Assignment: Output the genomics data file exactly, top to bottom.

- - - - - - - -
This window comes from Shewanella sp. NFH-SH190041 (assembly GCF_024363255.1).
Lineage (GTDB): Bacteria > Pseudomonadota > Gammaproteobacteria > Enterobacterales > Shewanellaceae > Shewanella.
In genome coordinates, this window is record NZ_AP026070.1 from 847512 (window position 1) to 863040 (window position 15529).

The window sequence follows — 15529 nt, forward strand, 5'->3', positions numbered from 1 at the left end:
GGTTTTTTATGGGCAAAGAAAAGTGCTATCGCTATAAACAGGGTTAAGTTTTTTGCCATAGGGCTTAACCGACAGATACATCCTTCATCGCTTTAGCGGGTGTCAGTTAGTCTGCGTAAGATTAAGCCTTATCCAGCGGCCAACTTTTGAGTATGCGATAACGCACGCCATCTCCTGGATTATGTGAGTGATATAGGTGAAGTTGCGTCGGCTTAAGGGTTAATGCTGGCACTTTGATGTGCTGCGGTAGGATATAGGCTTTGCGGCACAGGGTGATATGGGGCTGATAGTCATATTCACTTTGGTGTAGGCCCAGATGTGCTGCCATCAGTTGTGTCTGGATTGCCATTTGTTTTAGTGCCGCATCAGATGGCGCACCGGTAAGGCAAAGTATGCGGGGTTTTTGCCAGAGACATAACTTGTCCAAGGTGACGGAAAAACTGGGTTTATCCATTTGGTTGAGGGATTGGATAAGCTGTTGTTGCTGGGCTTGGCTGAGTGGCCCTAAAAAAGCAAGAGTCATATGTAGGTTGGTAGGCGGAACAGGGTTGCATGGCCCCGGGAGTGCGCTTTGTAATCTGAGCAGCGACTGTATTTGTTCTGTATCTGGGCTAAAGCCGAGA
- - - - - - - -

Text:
This window comes from Shewanella sp. NFH-SH190041 (assembly GCF_024363255.1).
Lineage (GTDB): Bacteria > Pseudomonadota > Gammaproteobacteria > Enterobacterales > Shewanellaceae > Shewanella.
In genome coordinates, this window is record NZ_AP026070.1 from 847512 (window position 1) to 863040 (window position 15529).

The window sequence follows — 15529 nt, forward strand, 5'->3', positions numbered from 1 at the left end:
GGTTTTTTATGGGCAAAGAAAAGTGCTATCGCTATAAACAGGGTTAAGTTTTTTGCCATAGGGCTTAACCGACAGATACATCCTTCATCGCTTTAGCGGGTGTCAGTTAGTCTGCGTAAGATTAAGCCTTATCCAGCGGCCAACTTTTGAGTATGCGATAACGCACGCCATCTCCTGGATTATGTGAGTGATATAGGTGAAGTTGCGTCGGCTTAAGGGTTAATGCTGGCACTTTGATGTGCTGCGGTAGGATATAGGCTTTGCGGCACAGGGTGATATGGGGCTGATAGTCATATTCACTTTGGTGTAGGCCCAGATGTGCTGCCATCAGTTGTGTCTGGATTGCCATTTGTTTTAGTGCCGCATCAGATGGCGCACCGGTAAGGCAAAGTATGCGGGGTTTTTGCCAGAGACATAACTTGTCCAAGGTGACGGAAAAACTGGGTTTATCCATTTGGTTGAGGGATTGGATAAGCTGTTGTTGCTGGGCTTGGCTGAGTGGCCCTAAAAAAGCAAGAGTCATATGTAGGTTGGTAGGCGGAACAGGGTTGCATGGCCCCGGGAGTGCGCTTTGTAATCTGAGCAGCGACTGTATTTGTTCTGTATCTGGGCTAAAGCCGAGA